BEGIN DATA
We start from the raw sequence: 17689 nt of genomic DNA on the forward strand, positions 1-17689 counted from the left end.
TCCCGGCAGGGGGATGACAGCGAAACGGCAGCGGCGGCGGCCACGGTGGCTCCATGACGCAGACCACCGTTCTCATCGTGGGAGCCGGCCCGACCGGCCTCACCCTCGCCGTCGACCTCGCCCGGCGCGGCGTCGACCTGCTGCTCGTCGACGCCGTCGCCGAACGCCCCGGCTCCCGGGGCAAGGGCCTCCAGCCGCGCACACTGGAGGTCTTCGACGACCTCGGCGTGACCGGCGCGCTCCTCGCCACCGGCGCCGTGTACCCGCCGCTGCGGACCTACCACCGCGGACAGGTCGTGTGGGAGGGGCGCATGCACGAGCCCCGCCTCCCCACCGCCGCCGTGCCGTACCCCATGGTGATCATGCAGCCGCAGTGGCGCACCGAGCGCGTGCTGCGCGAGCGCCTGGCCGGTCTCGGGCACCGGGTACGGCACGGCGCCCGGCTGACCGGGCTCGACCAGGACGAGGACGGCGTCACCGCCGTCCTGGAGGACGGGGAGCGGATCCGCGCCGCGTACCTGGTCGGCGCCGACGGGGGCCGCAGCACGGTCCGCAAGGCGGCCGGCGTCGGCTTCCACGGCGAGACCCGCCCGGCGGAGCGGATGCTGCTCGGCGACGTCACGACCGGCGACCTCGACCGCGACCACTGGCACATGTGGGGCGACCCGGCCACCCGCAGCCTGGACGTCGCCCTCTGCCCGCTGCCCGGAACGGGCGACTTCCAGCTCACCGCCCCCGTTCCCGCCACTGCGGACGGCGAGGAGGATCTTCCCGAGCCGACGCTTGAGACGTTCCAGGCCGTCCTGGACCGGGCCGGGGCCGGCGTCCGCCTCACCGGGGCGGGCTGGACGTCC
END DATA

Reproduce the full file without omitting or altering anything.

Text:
We start from the raw sequence: 17689 nt of genomic DNA on the forward strand, positions 1-17689 counted from the left end.
TCCCGGCAGGGGGATGACAGCGAAACGGCAGCGGCGGCGGCCACGGTGGCTCCATGACGCAGACCACCGTTCTCATCGTGGGAGCCGGCCCGACCGGCCTCACCCTCGCCGTCGACCTCGCCCGGCGCGGCGTCGACCTGCTGCTCGTCGACGCCGTCGCCGAACGCCCCGGCTCCCGGGGCAAGGGCCTCCAGCCGCGCACACTGGAGGTCTTCGACGACCTCGGCGTGACCGGCGCGCTCCTCGCCACCGGCGCCGTGTACCCGCCGCTGCGGACCTACCACCGCGGACAGGTCGTGTGGGAGGGGCGCATGCACGAGCCCCGCCTCCCCACCGCCGCCGTGCCGTACCCCATGGTGATCATGCAGCCGCAGTGGCGCACCGAGCGCGTGCTGCGCGAGCGCCTGGCCGGTCTCGGGCACCGGGTACGGCACGGCGCCCGGCTGACCGGGCTCGACCAGGACGAGGACGGCGTCACCGCCGTCCTGGAGGACGGGGAGCGGATCCGCGCCGCGTACCTGGTCGGCGCCGACGGGGGCCGCAGCACGGTCCGCAAGGCGGCCGGCGTCGGCTTCCACGGCGAGACCCGCCCGGCGGAGCGGATGCTGCTCGGCGACGTCACGACCGGCGACCTCGACCGCGACCACTGGCACATGTGGGGCGACCCGGCCACCCGCAGCCTGGACGTCGCCCTCTGCCCGCTGCCCGGAACGGGCGACTTCCAGCTCACCGCCCCCGTTCCCGCCACTGCGGACGGCGAGGAGGATCTTCCCGAGCCGACGCTTGAGACGTTCCAGGCCGTCCTGGACCGGGCCGGGGCCGGCGTCCGCCTCACCGGGGCGGGCTGGACGTCC